March 14, 2011

#SXSWi Session Notes: How to Personalize Without Being Creepy

Filed under: SXSW — Emily Reeves @ 9:30 am

These are my raw notes from this session.

#seenocreepy Twitter hashtag

Foursquare 3.0 launch on Wednesday. Explorer takes all the Foursquare data recycled to help you decide what to do.

Washington Post new website called Trove launching in a couple of weeks. Customized aggregation model.

BizGreet has ads that changed based on who you are. Relevant advertising.

Privacy researcher at UC Berkley looks at how to not invade privacy barriers.

Hunch.com is a website that personalizes. It predicts what you will like based on what you already like. Netflix for everything.

Life is goo short to see a generic website. Your attention and time is worth something, so the purpose of personalization is to give you something more relevant and better use of your time.

Do users have more control over their data? There needs to be clear and upfront information to the users so they understand how that information is gathered and ultimately used. Setting clear expectations.

People have a long tail of interests and no one publisher can meet all the needs of everyone.

People don’t read privacy policies and they definitely don’t read the changes along the way. Designers need to take this back from the lawyers.

Marketers are getting too excited about trying to get intimate with their consumers too fast.

Trust is something that is very fleeting and hard to gain back once it is violated.

Users don’t understand what is going on behind the scenes. Foursquare is pretty straightforward. But the confusing piece of it are the sites that track you with cookies across the web. People have no idea how that works; it is incredibly confusing.

Is it more important to have an opt-in on the front end more explicit or should we be really railing against those companies that make it incredibly difficult to opt-out?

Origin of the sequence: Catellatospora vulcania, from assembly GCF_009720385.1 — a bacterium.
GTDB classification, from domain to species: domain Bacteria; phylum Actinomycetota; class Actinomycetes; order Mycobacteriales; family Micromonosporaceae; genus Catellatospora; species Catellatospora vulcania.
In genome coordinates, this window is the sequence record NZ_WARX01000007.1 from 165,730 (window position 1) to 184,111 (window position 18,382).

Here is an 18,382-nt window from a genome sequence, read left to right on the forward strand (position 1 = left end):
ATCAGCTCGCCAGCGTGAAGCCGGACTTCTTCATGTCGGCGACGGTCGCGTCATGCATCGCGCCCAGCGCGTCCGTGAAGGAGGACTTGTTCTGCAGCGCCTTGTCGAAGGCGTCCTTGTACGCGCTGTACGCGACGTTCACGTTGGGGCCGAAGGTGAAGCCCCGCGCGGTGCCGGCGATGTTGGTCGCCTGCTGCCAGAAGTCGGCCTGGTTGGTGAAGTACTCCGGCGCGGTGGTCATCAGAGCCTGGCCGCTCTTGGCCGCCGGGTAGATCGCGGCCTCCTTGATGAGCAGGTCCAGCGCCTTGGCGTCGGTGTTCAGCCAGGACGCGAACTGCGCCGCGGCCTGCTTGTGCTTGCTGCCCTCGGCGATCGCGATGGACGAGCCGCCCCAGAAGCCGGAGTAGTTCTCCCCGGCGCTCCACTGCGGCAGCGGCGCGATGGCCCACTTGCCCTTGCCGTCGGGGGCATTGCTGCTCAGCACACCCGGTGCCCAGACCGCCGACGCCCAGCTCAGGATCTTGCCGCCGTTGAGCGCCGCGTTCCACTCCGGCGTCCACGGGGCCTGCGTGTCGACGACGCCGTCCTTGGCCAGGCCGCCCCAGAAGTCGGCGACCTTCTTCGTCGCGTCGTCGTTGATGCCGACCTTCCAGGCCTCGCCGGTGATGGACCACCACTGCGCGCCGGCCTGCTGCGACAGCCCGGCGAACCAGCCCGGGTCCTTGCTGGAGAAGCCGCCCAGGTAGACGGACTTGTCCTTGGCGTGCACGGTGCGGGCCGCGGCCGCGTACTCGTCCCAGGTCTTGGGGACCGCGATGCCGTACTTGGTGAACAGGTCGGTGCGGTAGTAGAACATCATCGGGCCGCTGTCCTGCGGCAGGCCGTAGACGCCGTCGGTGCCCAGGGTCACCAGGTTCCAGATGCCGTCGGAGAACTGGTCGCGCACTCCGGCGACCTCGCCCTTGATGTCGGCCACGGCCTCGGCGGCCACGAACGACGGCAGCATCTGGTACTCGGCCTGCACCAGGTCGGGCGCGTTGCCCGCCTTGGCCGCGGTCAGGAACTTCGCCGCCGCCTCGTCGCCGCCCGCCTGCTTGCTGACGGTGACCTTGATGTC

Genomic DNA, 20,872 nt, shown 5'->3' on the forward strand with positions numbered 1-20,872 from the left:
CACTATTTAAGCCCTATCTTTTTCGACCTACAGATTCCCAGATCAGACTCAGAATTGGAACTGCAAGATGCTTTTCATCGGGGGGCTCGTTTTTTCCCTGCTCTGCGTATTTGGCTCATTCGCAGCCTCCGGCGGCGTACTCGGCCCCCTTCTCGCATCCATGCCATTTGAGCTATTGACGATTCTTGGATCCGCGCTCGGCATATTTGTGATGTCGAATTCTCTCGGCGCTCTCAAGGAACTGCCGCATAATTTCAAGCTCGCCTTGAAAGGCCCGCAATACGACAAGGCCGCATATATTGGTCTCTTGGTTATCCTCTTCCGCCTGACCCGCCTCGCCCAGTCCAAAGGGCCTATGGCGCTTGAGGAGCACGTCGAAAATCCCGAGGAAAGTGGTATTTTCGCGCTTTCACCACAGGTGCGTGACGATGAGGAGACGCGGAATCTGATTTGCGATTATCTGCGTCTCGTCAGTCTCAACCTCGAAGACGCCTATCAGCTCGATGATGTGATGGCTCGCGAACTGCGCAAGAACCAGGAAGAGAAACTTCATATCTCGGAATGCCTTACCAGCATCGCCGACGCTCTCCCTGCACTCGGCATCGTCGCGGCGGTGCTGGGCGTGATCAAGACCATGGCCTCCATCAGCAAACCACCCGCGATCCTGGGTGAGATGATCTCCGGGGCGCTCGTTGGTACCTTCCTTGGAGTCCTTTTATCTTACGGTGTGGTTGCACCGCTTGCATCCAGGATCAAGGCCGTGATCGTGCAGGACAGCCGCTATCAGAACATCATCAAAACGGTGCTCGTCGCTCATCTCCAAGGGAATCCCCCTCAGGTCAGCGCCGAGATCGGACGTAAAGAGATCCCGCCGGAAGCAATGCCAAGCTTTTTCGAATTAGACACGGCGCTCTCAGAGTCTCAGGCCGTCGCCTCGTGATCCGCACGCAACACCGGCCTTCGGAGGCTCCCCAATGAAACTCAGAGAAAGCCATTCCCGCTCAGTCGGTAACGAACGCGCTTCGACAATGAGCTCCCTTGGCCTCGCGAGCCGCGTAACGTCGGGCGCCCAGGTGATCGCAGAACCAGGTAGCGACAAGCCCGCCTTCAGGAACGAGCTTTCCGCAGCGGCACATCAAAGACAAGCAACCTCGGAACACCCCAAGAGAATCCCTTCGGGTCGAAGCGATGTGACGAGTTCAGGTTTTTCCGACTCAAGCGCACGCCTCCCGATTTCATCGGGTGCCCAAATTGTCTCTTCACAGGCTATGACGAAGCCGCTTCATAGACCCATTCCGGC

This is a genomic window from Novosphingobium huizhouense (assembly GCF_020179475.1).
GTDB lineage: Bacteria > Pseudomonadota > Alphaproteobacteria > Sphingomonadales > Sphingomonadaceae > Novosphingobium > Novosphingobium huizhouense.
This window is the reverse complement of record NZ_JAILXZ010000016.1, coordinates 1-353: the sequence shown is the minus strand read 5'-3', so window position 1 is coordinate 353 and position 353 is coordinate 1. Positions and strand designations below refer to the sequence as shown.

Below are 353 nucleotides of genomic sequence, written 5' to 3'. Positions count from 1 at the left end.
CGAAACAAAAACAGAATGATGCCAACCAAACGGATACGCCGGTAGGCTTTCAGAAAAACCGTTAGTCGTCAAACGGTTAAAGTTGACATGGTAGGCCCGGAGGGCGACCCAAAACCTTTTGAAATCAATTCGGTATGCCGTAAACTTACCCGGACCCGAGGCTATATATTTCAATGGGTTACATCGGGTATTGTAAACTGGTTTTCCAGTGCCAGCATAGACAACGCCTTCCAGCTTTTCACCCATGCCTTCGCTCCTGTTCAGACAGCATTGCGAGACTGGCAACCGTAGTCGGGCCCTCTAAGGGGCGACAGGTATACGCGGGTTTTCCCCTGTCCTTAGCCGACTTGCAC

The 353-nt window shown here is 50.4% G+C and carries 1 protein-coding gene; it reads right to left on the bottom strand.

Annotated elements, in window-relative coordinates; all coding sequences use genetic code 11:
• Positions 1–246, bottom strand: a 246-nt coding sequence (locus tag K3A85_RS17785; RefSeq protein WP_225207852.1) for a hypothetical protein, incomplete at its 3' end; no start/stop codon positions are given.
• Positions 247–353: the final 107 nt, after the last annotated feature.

Opt-in is an opportunity to up-sell and explain the benefits.

Social Code is an incubation project at Washington Post that works on Facebook advertising.

Difference between customization and personalization. Personalization takes information to drive information experiences in a different way. Customization is about the user clicking a checkbox.

Ideally, we don’t want to be surveilling your customers. Don’t keep such a detailed database on your customers that reveal things about your customers that they didn’t want revealed. Otherwise you could become the greatest treasure trove for divorce lawyers.

Creepy and embarrassment are on the same level. Violate human social protocols that are implicit.

It is up to the designers to anticipate creepy situations like liking hemorrhoid cream.

Just because your user gave your permission today, does not mean that they have given you permission to have that sat a and use it five years from now.

Exporting your private tastes to the public world is the rub with consumers. They are fine with announcing their tastes to their friends.

Google “ad preferences” and Google will tell you what they think you are interested in and you can make some choices there. There was recently a WSJ article about the ad re-targeting.

The question of human dignity is the “harm.”

Can’t be faceless.

Worry about the loss of serendipity. But you are discovering a lot of things that you would otherwise not have encountered. And there will still be serendipity because you can’t catch everything that is being thrown out at you. Has the definition of serendipity changed?

Sometimes you want to find something that none of your friends know about son you can be the one that discovers it.

1 Comment »

  1. [...] Here is a link to the official session description and here is a link to my raw notes. [...]

    Pingback by Ms. Adverthinker » #SXSWi 2011 Day 4 Experience — March 15, 2011 @ 7:25 am

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